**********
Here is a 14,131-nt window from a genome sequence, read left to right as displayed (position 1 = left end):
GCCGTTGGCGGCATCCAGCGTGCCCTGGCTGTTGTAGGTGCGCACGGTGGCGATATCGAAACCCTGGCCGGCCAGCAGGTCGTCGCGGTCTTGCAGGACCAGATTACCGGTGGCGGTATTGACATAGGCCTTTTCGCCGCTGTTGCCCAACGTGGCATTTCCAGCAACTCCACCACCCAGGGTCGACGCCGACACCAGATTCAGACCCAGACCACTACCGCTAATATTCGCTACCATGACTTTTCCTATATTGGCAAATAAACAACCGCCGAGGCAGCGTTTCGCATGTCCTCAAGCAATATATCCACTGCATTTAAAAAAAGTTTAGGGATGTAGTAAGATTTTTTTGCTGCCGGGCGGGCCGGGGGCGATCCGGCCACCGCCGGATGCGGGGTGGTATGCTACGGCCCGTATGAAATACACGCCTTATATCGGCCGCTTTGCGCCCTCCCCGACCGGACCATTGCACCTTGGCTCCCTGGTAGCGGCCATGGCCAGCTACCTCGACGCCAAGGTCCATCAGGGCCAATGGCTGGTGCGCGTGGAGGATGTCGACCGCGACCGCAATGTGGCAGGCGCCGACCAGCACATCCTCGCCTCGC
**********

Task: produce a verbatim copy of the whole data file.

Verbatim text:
Here is a 14,131-nt window from a genome sequence, read left to right as displayed (position 1 = left end):
GCCGTTGGCGGCATCCAGCGTGCCCTGGCTGTTGTAGGTGCGCACGGTGGCGATATCGAAACCCTGGCCGGCCAGCAGGTCGTCGCGGTCTTGCAGGACCAGATTACCGGTGGCGGTATTGACATAGGCCTTTTCGCCGCTGTTGCCCAACGTGGCATTTCCAGCAACTCCACCACCCAGGGTCGACGCCGACACCAGATTCAGACCCAGACCACTACCGCTAATATTCGCTACCATGACTTTTCCTATATTGGCAAATAAACAACCGCCGAGGCAGCGTTTCGCATGTCCTCAAGCAATATATCCACTGCATTTAAAAAAAGTTTAGGGATGTAGTAAGATTTTTTTGCTGCCGGGCGGGCCGGGGGCGATCCGGCCACCGCCGGATGCGGGGTGGTATGCTACGGCCCGTATGAAATACACGCCTTATATCGGCCGCTTTGCGCCCTCCCCGACCGGACCATTGCACCTTGGCTCCCTGGTAGCGGCCATGGCCAGCTACCTCGACGCCAAGGTCCATCAGGGCCAATGGCTGGTGCGCGTGGAGGATGTCGACCGCGACCGCAATGTGGCAGGCGCCGACCAGCACATCCTCGCCTCGC